• What is by now a standard refrain in so many biomedical research papers (even those published in high impact factor journals such as Science), shoddy use of statistics to present data, especially from in vivo mouse models, as cleaner and much more dichotomous than they actually are. For example, a lack of consistency in the statistical tools used to summarize the data, being standard deviation in one figure, standard error of the mean in another, as well as the interchangeable use of the terms technical and biological replicates.
  • Having gone to some lengths to emphasize that bacterial expression of the long form of CDD was required for gemcitabine resistance, authors provide no explanation for mechanism of gemcitabine resistance in M. hyorhinis, which the authors themselves point out expresses the short, not long, form of CDD. Clearly, different bacteria likely have more than one mechanism for mediating gemcitabine resistance.

How Bacteria Might Home To & Grow Within Cancers

Growth within solid tumors typically entails destructive features. Though Neovascularization – Wikipedia, growth of new, disorganized and leaky blood vessels, crops up to support the ravenous oxygen and nutrient demand of such rapidly proliferating cancer cells, such demand more often than not outpaces supply with two major consequences.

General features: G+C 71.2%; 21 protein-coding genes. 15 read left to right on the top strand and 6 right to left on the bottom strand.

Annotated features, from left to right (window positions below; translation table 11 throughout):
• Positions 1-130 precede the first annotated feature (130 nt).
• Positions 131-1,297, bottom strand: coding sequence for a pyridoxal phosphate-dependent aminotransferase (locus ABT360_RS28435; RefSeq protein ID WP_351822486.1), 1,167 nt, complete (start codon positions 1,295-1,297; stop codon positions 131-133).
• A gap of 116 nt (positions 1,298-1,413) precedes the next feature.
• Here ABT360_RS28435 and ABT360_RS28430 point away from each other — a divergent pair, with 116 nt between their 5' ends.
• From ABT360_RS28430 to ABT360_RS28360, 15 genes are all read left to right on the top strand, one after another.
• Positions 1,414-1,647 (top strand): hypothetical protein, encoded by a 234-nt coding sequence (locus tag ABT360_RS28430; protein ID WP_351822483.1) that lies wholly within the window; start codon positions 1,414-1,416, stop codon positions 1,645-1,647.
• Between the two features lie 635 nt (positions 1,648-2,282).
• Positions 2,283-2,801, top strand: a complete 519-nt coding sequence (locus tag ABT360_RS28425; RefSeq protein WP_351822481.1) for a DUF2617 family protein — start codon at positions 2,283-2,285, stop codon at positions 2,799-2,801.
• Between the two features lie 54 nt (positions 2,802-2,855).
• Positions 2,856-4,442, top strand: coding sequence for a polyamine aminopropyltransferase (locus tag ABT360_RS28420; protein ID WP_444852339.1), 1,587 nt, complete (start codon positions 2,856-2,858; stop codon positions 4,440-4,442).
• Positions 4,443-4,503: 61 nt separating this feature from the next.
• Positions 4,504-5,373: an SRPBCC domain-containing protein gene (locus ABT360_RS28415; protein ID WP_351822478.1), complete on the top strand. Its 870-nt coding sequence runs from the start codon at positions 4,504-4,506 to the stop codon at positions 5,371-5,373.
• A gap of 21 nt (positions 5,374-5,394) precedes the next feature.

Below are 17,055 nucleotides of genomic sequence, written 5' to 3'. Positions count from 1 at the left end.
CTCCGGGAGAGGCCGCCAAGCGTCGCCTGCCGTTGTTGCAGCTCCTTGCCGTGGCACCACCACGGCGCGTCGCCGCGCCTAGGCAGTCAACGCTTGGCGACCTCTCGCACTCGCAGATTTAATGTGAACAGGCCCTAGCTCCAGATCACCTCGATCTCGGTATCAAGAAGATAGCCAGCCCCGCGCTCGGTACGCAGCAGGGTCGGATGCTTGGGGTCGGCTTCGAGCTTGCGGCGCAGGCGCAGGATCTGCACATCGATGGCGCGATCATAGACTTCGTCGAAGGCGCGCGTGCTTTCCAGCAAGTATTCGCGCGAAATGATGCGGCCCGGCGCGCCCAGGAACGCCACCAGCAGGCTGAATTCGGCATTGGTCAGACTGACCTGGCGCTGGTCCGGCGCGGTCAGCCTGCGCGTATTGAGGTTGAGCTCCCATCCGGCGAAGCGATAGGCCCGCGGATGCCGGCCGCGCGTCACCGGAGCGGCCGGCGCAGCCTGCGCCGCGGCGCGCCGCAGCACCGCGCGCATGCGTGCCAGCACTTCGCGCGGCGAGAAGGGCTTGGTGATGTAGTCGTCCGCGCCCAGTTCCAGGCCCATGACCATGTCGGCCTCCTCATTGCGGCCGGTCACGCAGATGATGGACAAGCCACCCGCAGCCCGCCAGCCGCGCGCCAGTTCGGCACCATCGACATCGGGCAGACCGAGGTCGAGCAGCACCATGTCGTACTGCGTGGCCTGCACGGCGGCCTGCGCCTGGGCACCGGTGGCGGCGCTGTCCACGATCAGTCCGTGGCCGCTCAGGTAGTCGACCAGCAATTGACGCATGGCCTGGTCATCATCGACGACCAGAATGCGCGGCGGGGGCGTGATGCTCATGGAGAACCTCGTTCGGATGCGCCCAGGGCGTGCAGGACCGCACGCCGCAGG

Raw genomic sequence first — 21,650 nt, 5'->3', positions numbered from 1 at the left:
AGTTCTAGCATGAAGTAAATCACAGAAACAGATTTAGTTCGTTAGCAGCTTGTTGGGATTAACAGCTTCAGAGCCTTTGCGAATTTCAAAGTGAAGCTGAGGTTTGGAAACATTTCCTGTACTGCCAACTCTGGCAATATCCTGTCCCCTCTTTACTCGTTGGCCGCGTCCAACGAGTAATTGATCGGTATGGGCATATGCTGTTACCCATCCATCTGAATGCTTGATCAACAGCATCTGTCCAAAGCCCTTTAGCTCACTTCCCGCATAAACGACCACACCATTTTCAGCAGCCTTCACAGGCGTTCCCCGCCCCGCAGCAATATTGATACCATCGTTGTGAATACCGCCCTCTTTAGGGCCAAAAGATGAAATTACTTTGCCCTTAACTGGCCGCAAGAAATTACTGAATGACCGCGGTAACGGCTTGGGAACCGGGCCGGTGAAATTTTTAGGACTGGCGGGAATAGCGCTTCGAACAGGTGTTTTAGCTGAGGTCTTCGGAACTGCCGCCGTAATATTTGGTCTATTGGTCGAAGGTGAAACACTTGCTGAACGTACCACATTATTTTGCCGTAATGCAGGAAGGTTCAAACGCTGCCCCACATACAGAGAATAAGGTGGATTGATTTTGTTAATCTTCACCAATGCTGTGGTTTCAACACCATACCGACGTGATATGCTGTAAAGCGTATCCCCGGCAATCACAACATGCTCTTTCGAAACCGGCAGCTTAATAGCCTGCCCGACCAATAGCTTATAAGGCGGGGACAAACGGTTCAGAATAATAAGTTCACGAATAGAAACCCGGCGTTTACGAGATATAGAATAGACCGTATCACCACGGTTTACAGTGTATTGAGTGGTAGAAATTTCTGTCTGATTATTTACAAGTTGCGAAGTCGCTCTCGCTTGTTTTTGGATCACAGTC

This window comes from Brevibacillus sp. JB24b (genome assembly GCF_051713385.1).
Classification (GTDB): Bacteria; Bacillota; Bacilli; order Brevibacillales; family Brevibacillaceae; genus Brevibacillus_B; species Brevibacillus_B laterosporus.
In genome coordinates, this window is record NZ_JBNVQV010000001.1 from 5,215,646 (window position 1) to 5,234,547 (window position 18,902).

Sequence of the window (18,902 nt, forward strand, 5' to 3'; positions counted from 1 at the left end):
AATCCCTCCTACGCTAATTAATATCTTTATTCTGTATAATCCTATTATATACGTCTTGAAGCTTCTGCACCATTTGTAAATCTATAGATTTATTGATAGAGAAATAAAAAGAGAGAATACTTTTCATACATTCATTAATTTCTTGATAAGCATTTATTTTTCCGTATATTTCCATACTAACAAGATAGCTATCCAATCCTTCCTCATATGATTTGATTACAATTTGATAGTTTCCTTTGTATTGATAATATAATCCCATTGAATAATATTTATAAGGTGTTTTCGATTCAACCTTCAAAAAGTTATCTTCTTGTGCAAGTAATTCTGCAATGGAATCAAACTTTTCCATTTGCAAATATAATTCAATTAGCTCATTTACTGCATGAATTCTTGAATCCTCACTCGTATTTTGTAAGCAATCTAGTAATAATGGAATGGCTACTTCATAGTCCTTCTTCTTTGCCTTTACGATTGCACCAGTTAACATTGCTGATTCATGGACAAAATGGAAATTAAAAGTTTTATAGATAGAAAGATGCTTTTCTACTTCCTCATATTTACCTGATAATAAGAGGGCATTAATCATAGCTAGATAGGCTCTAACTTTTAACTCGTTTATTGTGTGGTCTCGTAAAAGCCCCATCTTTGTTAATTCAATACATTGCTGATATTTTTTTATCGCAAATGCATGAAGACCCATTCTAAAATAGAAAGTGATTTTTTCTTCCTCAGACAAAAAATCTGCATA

Such leaky and disorganized vasculature could make it possible for circulating bacteria to gain access to tumor tissue while hypoxic tumor tissue, being a favorable growth environment for anaerobic bacteria (both obligate and facultative), becomes a magnet for such bacteria, which enter such regions and get settled there.

Further, more than usual number of cells dying in an unplanned manner within solid tumors typically overwhelms the local scavenging capacity of clean-up cells belonging to the local reticuloendothelial system (Mononuclear phagocyte system – Wikipedia) that would normally clear up the resulting cell carcasses and debris. This makes such areas pools of not only chemical messengers that could attract bacteria but also of nutrients that could sustain them (see below from 4).

Thus, not just one but several studies have reported presence of bacteria within solid tumors (see below from 4).

Link Between Mycoplasma & Solid Tumors